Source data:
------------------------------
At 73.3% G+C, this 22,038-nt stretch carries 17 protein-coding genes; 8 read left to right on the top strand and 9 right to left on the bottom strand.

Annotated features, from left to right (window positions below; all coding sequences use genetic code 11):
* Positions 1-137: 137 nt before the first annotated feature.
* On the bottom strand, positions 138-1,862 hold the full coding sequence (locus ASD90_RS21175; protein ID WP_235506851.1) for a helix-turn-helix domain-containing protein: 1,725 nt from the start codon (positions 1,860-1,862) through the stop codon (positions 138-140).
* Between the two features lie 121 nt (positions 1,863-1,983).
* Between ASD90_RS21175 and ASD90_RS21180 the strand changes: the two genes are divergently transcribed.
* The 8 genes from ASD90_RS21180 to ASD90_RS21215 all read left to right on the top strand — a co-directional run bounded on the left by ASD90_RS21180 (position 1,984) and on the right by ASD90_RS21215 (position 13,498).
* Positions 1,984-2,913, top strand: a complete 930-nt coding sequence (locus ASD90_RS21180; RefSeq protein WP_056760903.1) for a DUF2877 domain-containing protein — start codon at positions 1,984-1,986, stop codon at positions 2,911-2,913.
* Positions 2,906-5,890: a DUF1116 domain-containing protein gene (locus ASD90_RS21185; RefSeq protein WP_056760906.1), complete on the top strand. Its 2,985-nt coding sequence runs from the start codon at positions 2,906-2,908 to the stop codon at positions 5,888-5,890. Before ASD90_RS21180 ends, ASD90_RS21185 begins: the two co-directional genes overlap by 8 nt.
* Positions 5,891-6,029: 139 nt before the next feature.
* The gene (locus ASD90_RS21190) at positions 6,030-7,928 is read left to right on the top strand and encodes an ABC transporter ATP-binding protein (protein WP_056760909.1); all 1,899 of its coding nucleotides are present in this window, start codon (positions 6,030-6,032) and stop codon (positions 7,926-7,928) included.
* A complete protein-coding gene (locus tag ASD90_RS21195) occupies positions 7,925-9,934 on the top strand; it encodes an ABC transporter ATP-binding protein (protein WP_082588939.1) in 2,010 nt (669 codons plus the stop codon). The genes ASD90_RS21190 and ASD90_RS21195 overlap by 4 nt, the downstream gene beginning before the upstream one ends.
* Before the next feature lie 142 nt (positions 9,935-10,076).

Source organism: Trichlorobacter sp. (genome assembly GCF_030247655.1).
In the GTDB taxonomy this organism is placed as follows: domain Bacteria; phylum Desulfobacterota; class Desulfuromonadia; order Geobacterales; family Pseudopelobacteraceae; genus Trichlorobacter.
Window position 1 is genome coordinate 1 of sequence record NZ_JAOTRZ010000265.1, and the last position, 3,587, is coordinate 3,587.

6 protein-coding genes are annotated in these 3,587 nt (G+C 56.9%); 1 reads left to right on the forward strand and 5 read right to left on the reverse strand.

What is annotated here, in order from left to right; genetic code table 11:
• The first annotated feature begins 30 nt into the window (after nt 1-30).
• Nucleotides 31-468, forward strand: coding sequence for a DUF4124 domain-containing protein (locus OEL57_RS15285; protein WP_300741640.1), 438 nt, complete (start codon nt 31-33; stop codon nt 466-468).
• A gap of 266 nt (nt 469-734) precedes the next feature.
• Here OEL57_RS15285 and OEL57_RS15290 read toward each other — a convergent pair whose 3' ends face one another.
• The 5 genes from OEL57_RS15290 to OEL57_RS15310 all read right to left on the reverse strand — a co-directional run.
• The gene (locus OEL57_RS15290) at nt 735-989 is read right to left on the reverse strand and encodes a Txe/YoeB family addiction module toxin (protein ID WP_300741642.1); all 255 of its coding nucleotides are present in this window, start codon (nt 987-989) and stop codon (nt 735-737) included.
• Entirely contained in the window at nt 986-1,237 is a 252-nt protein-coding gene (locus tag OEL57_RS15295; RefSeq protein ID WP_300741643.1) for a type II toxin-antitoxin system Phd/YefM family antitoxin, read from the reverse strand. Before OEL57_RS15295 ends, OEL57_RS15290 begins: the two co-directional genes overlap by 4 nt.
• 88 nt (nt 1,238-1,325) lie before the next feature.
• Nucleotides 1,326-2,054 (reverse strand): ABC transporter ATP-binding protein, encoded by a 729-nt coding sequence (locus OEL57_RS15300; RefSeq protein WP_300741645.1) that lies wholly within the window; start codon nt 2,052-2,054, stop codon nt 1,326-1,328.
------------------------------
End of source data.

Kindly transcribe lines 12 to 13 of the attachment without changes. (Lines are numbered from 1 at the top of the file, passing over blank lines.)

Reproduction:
* A complete protein-coding gene (locus tag ASD90_RS21195) occupies positions 7,925-9,934 on the top strand; it encodes an ABC transporter ATP-binding protein (protein WP_082588939.1) in 2,010 nt (669 codons plus the stop codon). The genes ASD90_RS21190 and ASD90_RS21195 overlap by 4 nt, the downstream gene beginning before the upstream one ends.
* Before the next feature lie 142 nt (positions 9,935-10,076).